The main problem with this Die Fledermaus was that having ditched virtually all the dialogue it was replaced with a narration, written and delivered by Simon Butteriss, as Dr Blind, Gabriel von Eisenstein’s incompetent lawyer who actually gets his sentence increased. We had comments about barristers, Freud, non-existent sisters, a punched policeman being called a ‘pleb’, Italian tenors, Tsar Putin being stripped to the waist, nuns as well as Orlofsky actually being a woman and not a monster but a mezzo. The best moment was the encounter between the two fake Frenchmen at the ball, Eisenstein and Frank, which ended with ‘Courage, mon brave’ being answered by ‘Nigel Farage’ – language Butteriss announced that was unacceptable in any European country! It was a very elderly audience – and the Royal Festival Hall was not full – and although a few of the topical remarks in the narration hit their target, certainly not all of them did. I am sure some of the cast could have learnt sufficient dialogue to help the audience with the story and anyway the funniest moment was the drunken Frank’s silent comic turn on returning from the ball and involved just the lighting of cigarette and a newspaper. No words were necessary.
I’m not sure whether the singers needed the amplification they were given as they are all experienced performers. Nobody really had anything to say apart from Butteriss’s Dr Blind. I am not certain actually whether the miking did the orchestra or the singers’ justice at any time. There was a heaviness to the overall sound at times for something at should actually be more soufflé and less treacle pudding. Then there was the involvement of singers whose first language was not English such as Aga Mikolaj as Rosalinde. Her carefully enunciation often didn’t give great confidence she understood entirely all she was saying and she never appeared at her ease. She sang the famous Csárdás – when Butteriss has her in the guise of the Countess ‘Zsa Zsa Gaboria’ – in the original German and whilst she was more comfortably vocally, I now didn’t hear many words.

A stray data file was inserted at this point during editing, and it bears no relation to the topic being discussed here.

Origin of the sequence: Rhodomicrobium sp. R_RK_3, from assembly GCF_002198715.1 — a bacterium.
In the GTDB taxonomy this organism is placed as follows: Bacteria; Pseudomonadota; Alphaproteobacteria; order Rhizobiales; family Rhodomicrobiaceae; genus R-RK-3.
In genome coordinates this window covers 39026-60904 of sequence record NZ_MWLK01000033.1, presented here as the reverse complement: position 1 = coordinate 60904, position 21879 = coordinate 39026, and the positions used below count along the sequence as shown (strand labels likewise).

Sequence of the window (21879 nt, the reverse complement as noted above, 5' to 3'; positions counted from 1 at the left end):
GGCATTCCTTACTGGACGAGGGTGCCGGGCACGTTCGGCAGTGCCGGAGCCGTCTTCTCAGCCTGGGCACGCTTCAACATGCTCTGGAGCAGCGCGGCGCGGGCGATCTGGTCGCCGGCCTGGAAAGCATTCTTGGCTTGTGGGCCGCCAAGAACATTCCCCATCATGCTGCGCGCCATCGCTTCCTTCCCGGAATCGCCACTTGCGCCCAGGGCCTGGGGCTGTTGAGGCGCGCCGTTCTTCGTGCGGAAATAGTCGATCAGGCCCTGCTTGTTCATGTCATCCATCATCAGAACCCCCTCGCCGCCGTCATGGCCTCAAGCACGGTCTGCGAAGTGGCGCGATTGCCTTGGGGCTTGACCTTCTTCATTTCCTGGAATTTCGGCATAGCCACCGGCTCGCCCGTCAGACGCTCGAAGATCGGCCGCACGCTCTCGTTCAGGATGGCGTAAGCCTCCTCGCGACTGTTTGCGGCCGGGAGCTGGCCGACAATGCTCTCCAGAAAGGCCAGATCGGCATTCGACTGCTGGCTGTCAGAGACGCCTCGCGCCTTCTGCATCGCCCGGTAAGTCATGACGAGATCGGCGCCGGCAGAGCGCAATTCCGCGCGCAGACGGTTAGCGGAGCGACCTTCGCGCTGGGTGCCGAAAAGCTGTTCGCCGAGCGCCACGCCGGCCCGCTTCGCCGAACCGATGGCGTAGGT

Malin Christensson was a pert and personable Adele but her voice never truly sparkled as it should. Nevertheless she was feisty enough that when she sang how she is not the actress she is pretending to be, Christensson accidentally pushed her sister ‘Ida’ (Rebecca Moon) to the floor! Elsewhere, the fine tenor, Toby Spence, was miscast as Gabriel von Eisenstein and did not appear a natural comedian though he sang reasonably well. No-one could better the veteran Alan Opie (who I have previously seen as both Eisenstein and Falke) and although he had too little to do his eloquent baritone is still in remarkable shape. Almost his equal was Jacques Imbrailo’s Dr Falke, the author of all the ‘the bat business’ we were shown and he led off ‘Brother mine and Sister mine’ very idiomatically and the ensuing ensemble was one of the highlights of the afternoon. Opie’s Frank apart, acting honours went to Pamela Helen Stephen’s who was a very plausible, vodka-and-fun-loving, Prince Orlofsky and she sang well too with a confident swagger to her voice. Pablo Bemsch completed the cast as a sweet-toned Alfred and the Philharmonia Voices enthusiastically were the guests and servants of the Prince.
John Wilson was his usual flamboyant self on the podium but from the rather wan Overture onwards the Philharmonia Orchestra never really fizzed as it should in Die Fledermaus though it is always a delight to hear Strauss’s glorious melodies – the waltzes, polkas, galops, and folk tunes – once again. I have admitted before – and will happily do so again – that because it is my heritage I prefer Johann to Richard Strauss; so despite the somewhat annoying narration and because it improved immeasurably after Act I, it did in the end make me ‘homesick’ for Vienna.